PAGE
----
The clinical trial of a wireless in-heart microcomputer has launched in London at Hammersmith Hospital, Imperial College Healthcare NHS Trust. The device, called V-LAP, is the first of its kind and is implanted in the heart’s left atrium, which will give the earliest, most accurate data of the heart’s performance. The sensor does not have a battery, which means it could last for all of the patient’s life. It is charged remotely from outside the patient’s body, feeding back data to doctors as it does so.
The company behind the V-LAP wireless heart monitor, Vectorious, hopes that by providing regular data from the heart, rather than relying on physiological symptoms, doctors will be able to improve treatment plans for individual patients and reduce the need for them to be admitted to hospital.
This would not only improve the quality of life for the patient but, as heart failure is the most common reason for people aged over 65 years old to be admitted to hospital, accounting for 63,000 emergency admissions a year, the device could help make savings for the NHS.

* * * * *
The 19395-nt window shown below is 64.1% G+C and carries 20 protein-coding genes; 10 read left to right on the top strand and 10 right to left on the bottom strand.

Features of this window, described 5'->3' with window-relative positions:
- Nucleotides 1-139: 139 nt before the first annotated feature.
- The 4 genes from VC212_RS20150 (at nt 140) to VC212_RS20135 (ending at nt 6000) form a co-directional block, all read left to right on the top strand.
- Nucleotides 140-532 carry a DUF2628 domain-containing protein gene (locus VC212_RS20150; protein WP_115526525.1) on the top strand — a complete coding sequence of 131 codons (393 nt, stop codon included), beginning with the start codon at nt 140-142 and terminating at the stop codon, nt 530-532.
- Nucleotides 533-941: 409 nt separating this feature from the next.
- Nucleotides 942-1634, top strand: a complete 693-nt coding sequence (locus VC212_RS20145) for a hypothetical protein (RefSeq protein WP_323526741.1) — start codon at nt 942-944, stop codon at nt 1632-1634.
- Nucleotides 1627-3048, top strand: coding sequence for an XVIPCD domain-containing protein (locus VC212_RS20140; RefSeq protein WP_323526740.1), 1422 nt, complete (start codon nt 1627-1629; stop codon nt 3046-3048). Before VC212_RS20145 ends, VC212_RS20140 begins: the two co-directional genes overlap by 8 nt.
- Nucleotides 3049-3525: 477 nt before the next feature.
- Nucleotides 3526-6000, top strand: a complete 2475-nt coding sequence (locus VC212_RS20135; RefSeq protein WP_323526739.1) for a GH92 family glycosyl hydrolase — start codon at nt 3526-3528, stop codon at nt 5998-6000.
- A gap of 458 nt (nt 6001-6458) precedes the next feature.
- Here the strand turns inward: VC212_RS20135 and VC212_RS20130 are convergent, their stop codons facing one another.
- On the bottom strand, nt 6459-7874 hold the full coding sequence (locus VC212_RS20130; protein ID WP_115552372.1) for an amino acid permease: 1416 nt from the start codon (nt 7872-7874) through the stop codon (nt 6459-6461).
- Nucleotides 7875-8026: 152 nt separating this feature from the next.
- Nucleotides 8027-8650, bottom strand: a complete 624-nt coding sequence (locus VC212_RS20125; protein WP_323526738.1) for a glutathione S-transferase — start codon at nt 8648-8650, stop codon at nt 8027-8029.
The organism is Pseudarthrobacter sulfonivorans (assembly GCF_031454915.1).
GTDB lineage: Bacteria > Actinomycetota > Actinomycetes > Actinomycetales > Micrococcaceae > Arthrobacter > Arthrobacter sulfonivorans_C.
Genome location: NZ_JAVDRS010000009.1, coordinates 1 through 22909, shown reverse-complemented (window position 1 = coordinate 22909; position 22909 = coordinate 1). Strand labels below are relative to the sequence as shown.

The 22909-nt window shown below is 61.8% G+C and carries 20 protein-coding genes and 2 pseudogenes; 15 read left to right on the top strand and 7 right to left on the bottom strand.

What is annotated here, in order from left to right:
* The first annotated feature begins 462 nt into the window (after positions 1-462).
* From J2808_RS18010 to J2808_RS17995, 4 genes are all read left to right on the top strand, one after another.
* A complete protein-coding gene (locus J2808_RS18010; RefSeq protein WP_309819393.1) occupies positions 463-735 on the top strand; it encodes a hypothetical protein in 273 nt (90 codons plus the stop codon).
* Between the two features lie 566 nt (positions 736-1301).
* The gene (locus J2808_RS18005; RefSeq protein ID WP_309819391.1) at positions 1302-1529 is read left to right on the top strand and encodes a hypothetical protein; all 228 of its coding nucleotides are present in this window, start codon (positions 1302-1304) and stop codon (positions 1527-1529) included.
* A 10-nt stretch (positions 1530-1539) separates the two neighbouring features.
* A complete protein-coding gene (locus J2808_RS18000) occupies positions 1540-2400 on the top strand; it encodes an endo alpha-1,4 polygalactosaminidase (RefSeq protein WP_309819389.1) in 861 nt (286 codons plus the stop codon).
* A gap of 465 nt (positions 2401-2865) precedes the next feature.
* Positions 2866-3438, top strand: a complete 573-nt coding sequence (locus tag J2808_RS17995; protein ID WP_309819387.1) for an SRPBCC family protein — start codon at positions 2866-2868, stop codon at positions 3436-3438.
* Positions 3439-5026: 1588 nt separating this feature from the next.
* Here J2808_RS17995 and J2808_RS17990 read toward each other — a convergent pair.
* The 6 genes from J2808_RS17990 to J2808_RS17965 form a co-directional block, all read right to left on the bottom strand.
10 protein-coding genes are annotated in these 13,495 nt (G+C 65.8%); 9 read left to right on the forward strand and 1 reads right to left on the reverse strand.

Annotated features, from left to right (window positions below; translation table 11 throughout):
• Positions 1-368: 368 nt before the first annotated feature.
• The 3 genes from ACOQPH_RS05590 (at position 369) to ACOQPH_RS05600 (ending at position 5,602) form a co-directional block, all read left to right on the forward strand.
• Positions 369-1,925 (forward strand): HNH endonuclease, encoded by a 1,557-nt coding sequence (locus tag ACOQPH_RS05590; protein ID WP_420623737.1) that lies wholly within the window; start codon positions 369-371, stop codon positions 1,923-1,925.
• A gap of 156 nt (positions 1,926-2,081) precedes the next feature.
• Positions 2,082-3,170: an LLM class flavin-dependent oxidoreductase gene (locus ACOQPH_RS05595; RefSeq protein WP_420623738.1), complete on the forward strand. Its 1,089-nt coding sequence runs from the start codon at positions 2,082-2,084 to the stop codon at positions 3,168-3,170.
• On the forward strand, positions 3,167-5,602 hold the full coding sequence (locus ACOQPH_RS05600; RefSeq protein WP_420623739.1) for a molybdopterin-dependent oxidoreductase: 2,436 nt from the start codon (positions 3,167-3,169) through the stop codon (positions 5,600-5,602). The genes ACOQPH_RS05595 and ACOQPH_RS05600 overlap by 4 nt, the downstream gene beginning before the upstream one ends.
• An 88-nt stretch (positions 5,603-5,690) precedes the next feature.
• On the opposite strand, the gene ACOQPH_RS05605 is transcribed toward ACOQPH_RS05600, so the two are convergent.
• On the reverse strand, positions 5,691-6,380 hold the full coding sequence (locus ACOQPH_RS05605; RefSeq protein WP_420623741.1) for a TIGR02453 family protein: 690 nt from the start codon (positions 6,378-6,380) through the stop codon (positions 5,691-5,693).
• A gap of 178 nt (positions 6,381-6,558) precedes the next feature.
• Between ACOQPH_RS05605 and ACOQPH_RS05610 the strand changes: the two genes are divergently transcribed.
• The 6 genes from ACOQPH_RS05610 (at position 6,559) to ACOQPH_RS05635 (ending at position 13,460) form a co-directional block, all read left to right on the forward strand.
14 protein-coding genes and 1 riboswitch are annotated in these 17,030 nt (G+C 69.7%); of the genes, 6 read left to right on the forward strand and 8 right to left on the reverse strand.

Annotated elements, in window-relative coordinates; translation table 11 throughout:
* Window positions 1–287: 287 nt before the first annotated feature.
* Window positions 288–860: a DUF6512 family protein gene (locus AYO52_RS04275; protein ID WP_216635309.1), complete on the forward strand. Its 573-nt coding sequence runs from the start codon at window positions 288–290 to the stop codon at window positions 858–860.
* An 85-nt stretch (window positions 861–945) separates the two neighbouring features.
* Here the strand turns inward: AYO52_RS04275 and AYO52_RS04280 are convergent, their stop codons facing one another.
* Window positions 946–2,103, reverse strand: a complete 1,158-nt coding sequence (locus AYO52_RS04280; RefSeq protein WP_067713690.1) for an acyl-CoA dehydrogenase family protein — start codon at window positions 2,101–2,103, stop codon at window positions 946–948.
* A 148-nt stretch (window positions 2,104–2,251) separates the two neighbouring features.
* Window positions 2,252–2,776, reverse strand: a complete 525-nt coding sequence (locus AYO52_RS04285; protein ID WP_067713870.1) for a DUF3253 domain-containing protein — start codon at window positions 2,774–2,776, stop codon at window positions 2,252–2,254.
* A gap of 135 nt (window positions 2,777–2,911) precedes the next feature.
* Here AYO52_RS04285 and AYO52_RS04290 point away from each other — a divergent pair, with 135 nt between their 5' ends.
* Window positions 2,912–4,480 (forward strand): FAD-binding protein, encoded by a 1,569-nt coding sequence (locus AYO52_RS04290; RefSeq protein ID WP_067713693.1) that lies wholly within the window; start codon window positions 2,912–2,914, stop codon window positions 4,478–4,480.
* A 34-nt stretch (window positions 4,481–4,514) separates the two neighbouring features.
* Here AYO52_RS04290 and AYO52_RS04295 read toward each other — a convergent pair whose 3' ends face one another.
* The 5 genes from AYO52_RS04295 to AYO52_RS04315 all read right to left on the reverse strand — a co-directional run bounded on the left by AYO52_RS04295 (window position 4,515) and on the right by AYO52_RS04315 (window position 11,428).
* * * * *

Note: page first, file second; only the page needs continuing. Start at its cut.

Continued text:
Dr Zachary Whinnett, Principal Investigator in the NIHR Imperial BRC Cardiovascular Theme and Consultant Cardiologist at Imperial College Healthcare NHS Trust, who carried out the procedure on the 71-year-old male patient from Cornwall, said “The V-LAP device promises to provide a significant step forward in the management of people with heart failure. Heart failure is usually a chronic heart condition, which can cause a high symptom burden and often requires frequent admissions to hospital.”
“The V-LAP device provides remote daily monitoring of clinical status, as it directly measures pressure within the heart. The aim is to be able to tailor treatment to the individual person, so that we can make changes in treatment at an early stage in order to prevent worsening symptoms and hospital admissions.”
The trial is targeting enrolling up to 30 patients 6 in sites across the world. The minimally-invasive procedure to implant the device is completed in less than an hour. Patients are able to return home the same day and can start using the device immediately.